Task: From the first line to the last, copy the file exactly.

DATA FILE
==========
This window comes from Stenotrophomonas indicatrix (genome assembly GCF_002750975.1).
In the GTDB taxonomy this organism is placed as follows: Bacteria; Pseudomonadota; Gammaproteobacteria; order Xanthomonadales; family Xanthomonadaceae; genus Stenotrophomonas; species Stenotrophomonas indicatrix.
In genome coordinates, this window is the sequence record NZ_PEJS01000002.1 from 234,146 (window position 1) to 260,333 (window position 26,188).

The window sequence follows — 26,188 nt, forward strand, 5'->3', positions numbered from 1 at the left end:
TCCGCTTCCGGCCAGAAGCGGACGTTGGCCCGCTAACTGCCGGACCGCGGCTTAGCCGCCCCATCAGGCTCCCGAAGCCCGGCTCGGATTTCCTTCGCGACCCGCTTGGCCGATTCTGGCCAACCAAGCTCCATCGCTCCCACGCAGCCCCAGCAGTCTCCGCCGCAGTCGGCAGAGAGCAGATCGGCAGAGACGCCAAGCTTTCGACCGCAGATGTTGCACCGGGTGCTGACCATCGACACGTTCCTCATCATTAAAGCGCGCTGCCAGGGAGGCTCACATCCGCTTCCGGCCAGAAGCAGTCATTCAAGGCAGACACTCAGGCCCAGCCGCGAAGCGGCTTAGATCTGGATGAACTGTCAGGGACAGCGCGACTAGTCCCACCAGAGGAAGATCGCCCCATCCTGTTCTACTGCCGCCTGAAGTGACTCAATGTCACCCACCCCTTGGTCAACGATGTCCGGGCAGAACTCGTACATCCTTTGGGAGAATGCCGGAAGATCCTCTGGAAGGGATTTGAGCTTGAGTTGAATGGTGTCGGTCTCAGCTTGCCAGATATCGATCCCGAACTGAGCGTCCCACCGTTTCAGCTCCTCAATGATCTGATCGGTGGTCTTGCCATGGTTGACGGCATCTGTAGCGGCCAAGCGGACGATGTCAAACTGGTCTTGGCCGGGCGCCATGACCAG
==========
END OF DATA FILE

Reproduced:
This window comes from Stenotrophomonas indicatrix (genome assembly GCF_002750975.1).
In the GTDB taxonomy this organism is placed as follows: Bacteria; Pseudomonadota; Gammaproteobacteria; order Xanthomonadales; family Xanthomonadaceae; genus Stenotrophomonas; species Stenotrophomonas indicatrix.
In genome coordinates, this window is the sequence record NZ_PEJS01000002.1 from 234,146 (window position 1) to 260,333 (window position 26,188).

The window sequence follows — 26,188 nt, forward strand, 5'->3', positions numbered from 1 at the left end:
TCCGCTTCCGGCCAGAAGCGGACGTTGGCCCGCTAACTGCCGGACCGCGGCTTAGCCGCCCCATCAGGCTCCCGAAGCCCGGCTCGGATTTCCTTCGCGACCCGCTTGGCCGATTCTGGCCAACCAAGCTCCATCGCTCCCACGCAGCCCCAGCAGTCTCCGCCGCAGTCGGCAGAGAGCAGATCGGCAGAGACGCCAAGCTTTCGACCGCAGATGTTGCACCGGGTGCTGACCATCGACACGTTCCTCATCATTAAAGCGCGCTGCCAGGGAGGCTCACATCCGCTTCCGGCCAGAAGCAGTCATTCAAGGCAGACACTCAGGCCCAGCCGCGAAGCGGCTTAGATCTGGATGAACTGTCAGGGACAGCGCGACTAGTCCCACCAGAGGAAGATCGCCCCATCCTGTTCTACTGCCGCCTGAAGTGACTCAATGTCACCCACCCCTTGGTCAACGATGTCCGGGCAGAACTCGTACATCCTTTGGGAGAATGCCGGAAGATCCTCTGGAAGGGATTTGAGCTTGAGTTGAATGGTGTCGGTCTCAGCTTGCCAGATATCGATCCCGAACTGAGCGTCCCACCGTTTCAGCTCCTCAATGATCTGATCGGTGGTCTTGCCATGGTTGACGGCATCTGTAGCGGCCAAGCGGACGATGTCAAACTGGTCTTGGCCGGGCGCCATGACCAG